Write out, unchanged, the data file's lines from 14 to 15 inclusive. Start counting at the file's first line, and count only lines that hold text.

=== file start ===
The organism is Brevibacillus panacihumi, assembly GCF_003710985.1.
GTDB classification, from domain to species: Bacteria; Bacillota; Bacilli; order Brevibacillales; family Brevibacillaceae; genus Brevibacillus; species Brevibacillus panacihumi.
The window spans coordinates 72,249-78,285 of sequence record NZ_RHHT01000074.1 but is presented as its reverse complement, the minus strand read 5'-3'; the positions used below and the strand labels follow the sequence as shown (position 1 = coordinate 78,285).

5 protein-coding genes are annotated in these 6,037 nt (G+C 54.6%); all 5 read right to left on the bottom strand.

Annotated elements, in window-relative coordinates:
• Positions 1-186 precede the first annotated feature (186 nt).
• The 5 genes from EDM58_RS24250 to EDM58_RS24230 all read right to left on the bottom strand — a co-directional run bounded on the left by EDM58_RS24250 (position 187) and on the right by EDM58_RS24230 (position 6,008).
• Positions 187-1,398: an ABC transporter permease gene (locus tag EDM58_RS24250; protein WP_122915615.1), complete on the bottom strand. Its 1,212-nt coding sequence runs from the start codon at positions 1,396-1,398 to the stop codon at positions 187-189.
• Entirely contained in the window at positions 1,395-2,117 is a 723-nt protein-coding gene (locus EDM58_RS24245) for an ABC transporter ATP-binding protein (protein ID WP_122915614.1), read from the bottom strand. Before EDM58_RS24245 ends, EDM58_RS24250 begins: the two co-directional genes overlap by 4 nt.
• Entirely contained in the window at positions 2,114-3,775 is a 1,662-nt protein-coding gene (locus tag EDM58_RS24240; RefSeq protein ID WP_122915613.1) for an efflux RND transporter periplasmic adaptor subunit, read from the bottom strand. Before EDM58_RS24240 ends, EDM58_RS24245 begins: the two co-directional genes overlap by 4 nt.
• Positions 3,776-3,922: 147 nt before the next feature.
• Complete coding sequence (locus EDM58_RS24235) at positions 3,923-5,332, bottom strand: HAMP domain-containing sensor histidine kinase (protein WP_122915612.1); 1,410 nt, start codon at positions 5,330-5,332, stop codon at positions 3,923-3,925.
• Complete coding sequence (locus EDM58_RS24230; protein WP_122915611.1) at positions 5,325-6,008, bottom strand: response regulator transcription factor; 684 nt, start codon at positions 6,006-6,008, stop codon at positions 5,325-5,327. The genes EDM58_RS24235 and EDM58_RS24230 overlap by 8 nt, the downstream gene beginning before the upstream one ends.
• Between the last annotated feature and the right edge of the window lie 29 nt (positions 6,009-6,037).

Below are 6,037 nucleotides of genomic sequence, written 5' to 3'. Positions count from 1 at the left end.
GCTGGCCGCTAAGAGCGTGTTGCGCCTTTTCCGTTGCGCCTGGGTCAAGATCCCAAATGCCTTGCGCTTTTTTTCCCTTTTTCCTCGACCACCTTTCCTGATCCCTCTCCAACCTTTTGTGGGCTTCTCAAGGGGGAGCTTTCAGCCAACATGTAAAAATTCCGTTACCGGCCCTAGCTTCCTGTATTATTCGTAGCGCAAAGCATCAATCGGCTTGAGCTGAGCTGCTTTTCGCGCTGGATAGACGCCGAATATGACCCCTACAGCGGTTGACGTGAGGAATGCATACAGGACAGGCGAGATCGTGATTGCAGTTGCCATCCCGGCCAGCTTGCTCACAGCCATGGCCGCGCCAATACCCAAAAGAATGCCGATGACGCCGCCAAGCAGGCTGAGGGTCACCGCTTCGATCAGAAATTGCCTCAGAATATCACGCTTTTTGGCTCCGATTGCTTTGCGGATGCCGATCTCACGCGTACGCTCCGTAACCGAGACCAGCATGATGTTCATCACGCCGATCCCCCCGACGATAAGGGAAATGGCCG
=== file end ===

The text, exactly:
• Between the last annotated feature and the right edge of the window lie 29 nt (positions 6,009-6,037).

Below are 6,037 nucleotides of genomic sequence, written 5' to 3'. Positions count from 1 at the left end.